Nuns Help The Poor And Sick Too Much, Says Catholic Church
Instead, the Catholic Church wants America's nuns to spend more time doing things that don't typically help people, like telling them not to have premarital sex, according to USA Today.
That group of nuns -- the Leadership Conference of Women Religious -- has shot back at the Vatican, and is planning to protest in front of St. Patrick's Cathedral in Manhattan on Tuesday. They want Cardinal Timothy Dolan to ask the Vatican to take back this criticism.
What caused this schism between nuns and church leadership?
In an assessment published in April, the Congregation for the Doctrine of the Faith said that nuns were too "silent on the right to life from conception to natural death" and didn't promote "Church teaching" of reproductive health issues.
To better understand what this means, a bit of context is necessary. The conference -- which represents 80 percent, or 57,000 U.S. nuns -- was formed 56 years ago, at the request of the Catholic Church.
At that time, the Vatican wanted "a unified voice" for U.S. nuns who helped the poor, nursed the sick, taught students, worked as missionaries, and fought violence, USA Today notes.
April's assessment, however, criticized conference members as "radical" feminists for failing to condemn things such as gay marriage and birth control. The condemnation pretty much means that a church HQ appointee will take over the organization.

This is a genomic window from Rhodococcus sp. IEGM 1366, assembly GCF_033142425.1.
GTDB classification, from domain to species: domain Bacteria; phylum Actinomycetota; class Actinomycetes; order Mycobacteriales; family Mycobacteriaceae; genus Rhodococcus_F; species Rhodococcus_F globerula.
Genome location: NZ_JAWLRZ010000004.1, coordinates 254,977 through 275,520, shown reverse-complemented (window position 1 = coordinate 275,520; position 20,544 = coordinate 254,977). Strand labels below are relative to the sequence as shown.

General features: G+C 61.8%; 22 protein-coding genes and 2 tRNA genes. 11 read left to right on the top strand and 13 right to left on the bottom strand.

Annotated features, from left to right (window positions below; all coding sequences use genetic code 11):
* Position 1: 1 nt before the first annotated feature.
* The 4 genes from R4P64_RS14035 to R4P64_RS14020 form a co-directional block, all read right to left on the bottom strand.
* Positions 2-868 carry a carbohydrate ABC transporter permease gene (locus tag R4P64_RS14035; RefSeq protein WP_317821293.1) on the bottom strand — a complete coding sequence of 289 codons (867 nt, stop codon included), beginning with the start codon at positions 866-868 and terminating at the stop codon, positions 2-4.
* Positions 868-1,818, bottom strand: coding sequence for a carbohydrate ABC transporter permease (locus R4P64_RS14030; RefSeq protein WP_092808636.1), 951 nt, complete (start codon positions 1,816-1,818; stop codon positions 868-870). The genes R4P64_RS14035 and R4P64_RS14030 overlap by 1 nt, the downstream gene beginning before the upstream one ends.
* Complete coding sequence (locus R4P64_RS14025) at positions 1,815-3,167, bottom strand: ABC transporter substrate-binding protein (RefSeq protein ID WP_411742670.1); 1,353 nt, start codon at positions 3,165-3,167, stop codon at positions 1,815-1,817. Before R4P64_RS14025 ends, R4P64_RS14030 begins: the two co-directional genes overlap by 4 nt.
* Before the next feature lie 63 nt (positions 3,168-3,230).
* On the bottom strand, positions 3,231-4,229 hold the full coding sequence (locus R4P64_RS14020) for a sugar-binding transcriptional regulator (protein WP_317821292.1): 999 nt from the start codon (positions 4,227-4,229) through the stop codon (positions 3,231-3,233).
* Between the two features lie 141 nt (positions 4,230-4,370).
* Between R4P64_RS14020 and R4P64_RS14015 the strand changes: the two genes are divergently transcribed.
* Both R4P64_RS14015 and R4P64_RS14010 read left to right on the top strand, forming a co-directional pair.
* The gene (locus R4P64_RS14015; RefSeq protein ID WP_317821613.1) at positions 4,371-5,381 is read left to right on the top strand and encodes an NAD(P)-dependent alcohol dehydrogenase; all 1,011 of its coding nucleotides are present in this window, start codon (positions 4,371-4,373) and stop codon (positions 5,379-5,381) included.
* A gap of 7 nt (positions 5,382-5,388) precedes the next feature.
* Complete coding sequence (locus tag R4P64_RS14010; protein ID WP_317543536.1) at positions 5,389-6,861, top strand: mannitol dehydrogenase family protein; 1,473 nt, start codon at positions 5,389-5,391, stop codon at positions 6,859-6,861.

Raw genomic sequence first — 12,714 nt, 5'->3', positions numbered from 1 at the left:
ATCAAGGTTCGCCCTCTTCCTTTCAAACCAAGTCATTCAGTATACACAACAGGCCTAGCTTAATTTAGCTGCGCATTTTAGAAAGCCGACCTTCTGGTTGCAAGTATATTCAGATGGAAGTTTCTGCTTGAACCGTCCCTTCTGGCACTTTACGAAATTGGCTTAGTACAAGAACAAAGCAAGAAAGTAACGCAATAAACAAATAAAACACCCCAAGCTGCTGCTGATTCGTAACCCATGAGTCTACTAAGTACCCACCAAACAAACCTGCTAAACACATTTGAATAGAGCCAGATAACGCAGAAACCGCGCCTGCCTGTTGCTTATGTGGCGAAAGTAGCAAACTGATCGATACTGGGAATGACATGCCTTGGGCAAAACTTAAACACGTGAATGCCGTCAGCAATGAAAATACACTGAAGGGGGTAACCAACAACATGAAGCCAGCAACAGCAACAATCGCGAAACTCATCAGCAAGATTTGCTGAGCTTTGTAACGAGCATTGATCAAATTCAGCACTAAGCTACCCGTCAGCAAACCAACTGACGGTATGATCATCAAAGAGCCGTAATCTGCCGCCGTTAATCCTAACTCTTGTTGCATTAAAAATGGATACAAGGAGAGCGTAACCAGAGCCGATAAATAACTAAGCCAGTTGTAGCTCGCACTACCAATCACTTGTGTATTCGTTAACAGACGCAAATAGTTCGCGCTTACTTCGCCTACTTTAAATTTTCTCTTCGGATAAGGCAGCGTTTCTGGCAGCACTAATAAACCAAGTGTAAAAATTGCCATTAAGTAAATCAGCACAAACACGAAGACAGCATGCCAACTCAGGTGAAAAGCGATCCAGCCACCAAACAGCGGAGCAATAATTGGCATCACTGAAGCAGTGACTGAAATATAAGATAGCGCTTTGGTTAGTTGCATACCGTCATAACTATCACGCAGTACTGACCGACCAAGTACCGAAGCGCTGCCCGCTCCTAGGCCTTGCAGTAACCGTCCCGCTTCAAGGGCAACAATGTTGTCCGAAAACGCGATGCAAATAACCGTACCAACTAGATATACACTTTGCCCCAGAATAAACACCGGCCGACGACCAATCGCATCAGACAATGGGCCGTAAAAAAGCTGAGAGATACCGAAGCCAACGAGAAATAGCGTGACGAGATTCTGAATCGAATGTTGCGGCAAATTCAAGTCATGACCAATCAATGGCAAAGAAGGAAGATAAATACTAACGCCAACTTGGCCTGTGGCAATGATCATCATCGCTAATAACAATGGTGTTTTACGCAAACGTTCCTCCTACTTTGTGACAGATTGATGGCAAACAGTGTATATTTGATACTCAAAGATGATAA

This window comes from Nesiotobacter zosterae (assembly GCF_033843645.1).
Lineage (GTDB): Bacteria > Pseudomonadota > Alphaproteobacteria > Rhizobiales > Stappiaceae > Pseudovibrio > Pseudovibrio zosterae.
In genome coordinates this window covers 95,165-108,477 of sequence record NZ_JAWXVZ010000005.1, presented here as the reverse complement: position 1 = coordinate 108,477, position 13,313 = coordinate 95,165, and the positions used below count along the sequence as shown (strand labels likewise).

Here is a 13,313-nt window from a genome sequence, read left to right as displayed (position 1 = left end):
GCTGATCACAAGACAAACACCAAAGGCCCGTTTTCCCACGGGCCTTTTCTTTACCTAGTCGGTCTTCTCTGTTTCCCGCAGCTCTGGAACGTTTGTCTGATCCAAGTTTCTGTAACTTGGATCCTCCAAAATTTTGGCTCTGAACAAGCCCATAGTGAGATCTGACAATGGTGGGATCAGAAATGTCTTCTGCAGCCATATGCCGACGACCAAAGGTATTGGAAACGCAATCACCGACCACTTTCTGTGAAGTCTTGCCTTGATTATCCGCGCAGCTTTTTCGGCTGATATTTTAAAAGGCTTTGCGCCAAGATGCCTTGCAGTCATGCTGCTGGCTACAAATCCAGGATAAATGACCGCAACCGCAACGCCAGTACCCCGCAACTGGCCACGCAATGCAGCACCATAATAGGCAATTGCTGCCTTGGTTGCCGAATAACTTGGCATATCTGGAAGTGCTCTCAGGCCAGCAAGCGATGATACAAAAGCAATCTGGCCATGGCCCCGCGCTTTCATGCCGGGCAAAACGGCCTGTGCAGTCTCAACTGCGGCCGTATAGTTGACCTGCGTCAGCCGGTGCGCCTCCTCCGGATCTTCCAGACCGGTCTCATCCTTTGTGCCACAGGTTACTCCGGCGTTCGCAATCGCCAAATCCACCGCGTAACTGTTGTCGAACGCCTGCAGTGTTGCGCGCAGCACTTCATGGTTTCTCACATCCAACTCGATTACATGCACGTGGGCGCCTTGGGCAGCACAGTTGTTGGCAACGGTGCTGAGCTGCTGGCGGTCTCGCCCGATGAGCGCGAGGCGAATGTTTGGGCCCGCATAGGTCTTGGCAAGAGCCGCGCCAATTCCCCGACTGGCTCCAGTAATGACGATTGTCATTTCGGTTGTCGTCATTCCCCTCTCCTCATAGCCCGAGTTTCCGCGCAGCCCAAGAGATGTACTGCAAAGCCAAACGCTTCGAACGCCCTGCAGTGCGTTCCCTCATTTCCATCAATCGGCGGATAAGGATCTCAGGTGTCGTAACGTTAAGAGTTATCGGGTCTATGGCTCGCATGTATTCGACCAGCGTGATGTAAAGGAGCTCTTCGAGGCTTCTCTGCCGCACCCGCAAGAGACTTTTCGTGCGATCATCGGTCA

At first, nuns mostly reacted with surprise. Many felt that their vows of obedience prevent them from openly protesting church policy.
They quickly changed tactics: They now say that the church's mandate is just a move to avoid addressing longstanding concerns over child molestation, and have since organized an online petition to rally support for sisters nationwide. So far, there are some 48,000 signatures.
This is not the first time in recent months that select members of America's Catholic leadership have openly dissented with Vatican teachings. Remember that in February, a group of liberal Catholics came out in defense of Barack Obama's Health and Human Services' birth control compromise.
The Voice has reached out to the Archdiocese of New York and the conference for comment. We'll update when we hear back.
Follow Victoria Bekiempis @vicbekiempis.